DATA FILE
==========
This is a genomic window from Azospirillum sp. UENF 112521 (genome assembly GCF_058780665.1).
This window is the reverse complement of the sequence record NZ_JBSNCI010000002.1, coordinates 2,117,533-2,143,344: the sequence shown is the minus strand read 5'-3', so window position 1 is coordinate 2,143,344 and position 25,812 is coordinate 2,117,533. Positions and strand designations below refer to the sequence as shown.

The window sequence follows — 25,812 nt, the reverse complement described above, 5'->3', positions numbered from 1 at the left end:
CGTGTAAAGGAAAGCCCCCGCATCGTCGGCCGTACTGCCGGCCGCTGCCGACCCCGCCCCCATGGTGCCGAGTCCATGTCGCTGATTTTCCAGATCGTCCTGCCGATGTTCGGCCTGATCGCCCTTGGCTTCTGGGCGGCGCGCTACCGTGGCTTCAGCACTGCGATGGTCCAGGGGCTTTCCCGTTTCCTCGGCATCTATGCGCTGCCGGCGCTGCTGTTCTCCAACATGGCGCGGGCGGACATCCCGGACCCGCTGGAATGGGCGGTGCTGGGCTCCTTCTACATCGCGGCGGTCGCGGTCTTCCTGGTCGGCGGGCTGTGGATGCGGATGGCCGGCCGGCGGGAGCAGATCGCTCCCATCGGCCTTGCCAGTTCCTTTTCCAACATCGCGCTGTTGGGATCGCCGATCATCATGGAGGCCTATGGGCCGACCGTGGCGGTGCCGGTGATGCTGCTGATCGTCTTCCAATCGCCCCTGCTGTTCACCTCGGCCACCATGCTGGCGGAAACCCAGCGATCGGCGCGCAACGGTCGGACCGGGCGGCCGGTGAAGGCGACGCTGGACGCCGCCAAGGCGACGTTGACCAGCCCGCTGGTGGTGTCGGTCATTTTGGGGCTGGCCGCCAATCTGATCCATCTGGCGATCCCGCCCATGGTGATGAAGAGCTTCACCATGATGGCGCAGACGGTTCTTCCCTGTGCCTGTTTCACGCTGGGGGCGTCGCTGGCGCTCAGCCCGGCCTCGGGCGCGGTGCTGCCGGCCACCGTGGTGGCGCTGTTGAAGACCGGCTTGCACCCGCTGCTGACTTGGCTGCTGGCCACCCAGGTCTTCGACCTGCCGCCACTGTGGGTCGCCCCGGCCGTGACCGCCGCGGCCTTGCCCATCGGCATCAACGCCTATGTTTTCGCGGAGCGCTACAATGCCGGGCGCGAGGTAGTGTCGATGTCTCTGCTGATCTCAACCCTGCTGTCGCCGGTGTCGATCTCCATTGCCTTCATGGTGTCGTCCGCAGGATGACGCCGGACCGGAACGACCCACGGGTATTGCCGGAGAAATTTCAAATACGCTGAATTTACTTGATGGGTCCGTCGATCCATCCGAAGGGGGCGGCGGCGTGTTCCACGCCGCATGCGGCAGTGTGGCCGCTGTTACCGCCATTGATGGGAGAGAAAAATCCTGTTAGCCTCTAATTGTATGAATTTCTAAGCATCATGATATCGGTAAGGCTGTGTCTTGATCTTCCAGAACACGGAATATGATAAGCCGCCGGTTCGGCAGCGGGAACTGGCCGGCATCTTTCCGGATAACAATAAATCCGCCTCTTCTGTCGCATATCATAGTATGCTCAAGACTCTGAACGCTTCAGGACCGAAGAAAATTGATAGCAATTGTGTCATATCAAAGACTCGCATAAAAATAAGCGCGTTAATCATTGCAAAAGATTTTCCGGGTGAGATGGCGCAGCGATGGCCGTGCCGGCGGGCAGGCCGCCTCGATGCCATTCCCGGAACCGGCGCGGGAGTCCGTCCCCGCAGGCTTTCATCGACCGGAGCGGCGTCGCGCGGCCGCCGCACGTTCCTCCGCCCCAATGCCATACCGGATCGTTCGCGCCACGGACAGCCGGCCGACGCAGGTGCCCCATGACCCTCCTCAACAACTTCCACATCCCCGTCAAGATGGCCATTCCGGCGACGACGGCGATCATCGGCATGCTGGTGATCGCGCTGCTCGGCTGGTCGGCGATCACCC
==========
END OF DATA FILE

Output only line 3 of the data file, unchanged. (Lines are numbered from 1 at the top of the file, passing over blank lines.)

The window sequence follows — 25,812 nt, the reverse complement described above, 5'->3', positions numbered from 1 at the left end: